Tag Archives: media response

Attack your attackers? Amazon adds ammunition to the argument

One of the most controversial issues in current public relations and crisis communication thinking is the issue of dealing with attacks from the media. I have run into this several times in the past year in work I have been doing so I know it is very much a live issue.

The non-confrontational answer: 1) remain focused on telling your positive story 2) don’t pick a fight with someone who buys ink by the barrel 3) don’t elevate a story beyond what it is making the situation worse by drawing more attention to it or drawing it out into a longer crisis

The confrontational answer: 1) A lie repeated often enough becomes the truth 2) reputation is based on credibility and if the attack has serious weaknesses in facts or truth it is necessary to point that out 3) its a black hat/white hat world and and accusation (naturally white hat) will stand unless thoroughly refuted and the black hat placed on the accuser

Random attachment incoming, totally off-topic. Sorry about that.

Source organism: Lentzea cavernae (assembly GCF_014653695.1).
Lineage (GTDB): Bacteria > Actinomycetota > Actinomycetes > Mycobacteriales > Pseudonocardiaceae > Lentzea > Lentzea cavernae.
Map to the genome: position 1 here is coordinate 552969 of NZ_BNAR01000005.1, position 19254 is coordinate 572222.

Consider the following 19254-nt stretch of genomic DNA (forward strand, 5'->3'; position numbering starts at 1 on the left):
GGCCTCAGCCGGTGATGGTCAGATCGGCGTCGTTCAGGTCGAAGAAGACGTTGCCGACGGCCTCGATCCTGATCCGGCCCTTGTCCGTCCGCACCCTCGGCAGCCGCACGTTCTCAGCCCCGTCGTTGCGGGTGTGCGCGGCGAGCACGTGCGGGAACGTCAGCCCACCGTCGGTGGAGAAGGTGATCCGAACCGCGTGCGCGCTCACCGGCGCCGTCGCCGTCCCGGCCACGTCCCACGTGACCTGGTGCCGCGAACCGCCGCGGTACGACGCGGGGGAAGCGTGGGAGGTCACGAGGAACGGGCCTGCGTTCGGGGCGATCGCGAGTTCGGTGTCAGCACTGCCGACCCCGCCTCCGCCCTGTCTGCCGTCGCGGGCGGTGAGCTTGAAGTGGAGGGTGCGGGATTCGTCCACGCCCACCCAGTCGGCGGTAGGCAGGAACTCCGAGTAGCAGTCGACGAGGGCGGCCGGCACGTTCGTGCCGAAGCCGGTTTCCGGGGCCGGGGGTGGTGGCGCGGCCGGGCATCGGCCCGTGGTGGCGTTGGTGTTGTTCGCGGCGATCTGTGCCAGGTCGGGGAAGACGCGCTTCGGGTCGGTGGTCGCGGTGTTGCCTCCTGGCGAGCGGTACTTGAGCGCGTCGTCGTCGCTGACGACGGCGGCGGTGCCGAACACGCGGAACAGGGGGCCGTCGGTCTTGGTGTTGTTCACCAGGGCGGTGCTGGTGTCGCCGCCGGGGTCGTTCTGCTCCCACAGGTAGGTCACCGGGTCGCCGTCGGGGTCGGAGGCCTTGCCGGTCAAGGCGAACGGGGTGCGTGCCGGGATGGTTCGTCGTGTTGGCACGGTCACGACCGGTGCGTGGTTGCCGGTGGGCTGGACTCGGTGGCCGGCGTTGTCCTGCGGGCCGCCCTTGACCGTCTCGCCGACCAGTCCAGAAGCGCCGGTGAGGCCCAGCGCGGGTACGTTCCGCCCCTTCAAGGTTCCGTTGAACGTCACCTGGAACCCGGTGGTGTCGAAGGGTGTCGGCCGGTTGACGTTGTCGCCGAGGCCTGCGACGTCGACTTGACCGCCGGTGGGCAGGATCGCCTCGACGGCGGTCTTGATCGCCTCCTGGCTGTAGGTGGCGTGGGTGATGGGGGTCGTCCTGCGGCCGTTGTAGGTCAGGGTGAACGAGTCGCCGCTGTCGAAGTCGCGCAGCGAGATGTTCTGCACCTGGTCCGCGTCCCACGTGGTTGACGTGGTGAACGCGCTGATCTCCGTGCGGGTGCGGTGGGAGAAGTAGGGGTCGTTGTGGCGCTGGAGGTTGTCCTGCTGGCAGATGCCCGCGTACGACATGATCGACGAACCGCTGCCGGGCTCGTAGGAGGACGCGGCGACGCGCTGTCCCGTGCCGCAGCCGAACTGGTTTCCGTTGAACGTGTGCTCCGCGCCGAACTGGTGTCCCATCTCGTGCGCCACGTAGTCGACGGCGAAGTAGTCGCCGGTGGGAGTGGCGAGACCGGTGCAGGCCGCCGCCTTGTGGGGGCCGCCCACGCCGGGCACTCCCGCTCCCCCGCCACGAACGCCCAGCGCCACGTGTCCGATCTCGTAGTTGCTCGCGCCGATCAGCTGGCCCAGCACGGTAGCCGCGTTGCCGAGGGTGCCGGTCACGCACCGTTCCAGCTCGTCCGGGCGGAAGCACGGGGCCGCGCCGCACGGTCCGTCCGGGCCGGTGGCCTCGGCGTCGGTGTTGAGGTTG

There is no doubt that I tend toward the second answer more than the first, with this caveat: it is very much situation dependent.

While I think the great majority of PR thinking is still based on the first one, I see more and more evidence of the second approach being used and to good effect. I’ve commented here earlier on a couple of examples of Elon Musk taking on his critics both in the federal government and in the New York Times. Now we see Jeff Bezos taking on the New York Times on the issue of the work culture at Amazon.

It’s a huge issue. Amazon’s rep took a huge hit with the piece by the Times. Was it fair? You decide. Does it give more credence to the non-confrontational or confrontational approach. Which is best long term for Amazon’s reputation? Would it have been better for Bezos and his comm team to let the issue die quietly, or would it have continued to fester? Is his response sufficient to overcome the evidence presented by NYT. I see all these as ultimately about credibility–given this, who will emerge as the winner?

I’d love to hear other thoughts on this. Because it is a question I face almost every day being actively involved in issue and crisis management where the question is far from academic.